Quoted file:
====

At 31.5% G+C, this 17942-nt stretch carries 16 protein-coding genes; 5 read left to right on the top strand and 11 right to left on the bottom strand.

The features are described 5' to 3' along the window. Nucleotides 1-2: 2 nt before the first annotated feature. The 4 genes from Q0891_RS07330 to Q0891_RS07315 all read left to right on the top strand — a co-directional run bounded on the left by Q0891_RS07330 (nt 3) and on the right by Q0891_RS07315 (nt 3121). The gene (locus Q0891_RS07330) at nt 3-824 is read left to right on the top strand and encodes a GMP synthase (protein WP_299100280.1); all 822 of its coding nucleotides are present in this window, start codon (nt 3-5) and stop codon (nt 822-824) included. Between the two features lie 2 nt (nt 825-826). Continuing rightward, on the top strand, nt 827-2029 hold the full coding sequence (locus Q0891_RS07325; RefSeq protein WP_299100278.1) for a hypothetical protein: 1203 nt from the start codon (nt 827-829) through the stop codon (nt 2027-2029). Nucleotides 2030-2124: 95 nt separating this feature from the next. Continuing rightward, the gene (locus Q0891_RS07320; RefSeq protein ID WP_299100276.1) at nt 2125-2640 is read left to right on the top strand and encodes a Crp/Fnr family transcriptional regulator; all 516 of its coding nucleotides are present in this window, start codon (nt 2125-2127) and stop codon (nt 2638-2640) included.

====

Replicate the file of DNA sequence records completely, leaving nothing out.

At 31.5% G+C, this 17942-nt stretch carries 16 protein-coding genes; 5 read left to right on the top strand and 11 right to left on the bottom strand.

The features are described 5' to 3' along the window. Nucleotides 1-2: 2 nt before the first annotated feature. The 4 genes from Q0891_RS07330 to Q0891_RS07315 all read left to right on the top strand — a co-directional run bounded on the left by Q0891_RS07330 (nt 3) and on the right by Q0891_RS07315 (nt 3121). The gene (locus Q0891_RS07330) at nt 3-824 is read left to right on the top strand and encodes a GMP synthase (protein WP_299100280.1); all 822 of its coding nucleotides are present in this window, start codon (nt 3-5) and stop codon (nt 822-824) included. Between the two features lie 2 nt (nt 825-826). Continuing rightward, on the top strand, nt 827-2029 hold the full coding sequence (locus Q0891_RS07325; RefSeq protein WP_299100278.1) for a hypothetical protein: 1203 nt from the start codon (nt 827-829) through the stop codon (nt 2027-2029). Nucleotides 2030-2124: 95 nt separating this feature from the next. Continuing rightward, the gene (locus Q0891_RS07320; RefSeq protein ID WP_299100276.1) at nt 2125-2640 is read left to right on the top strand and encodes a Crp/Fnr family transcriptional regulator; all 516 of its coding nucleotides are present in this window, start codon (nt 2125-2127) and stop codon (nt 2638-2640) included.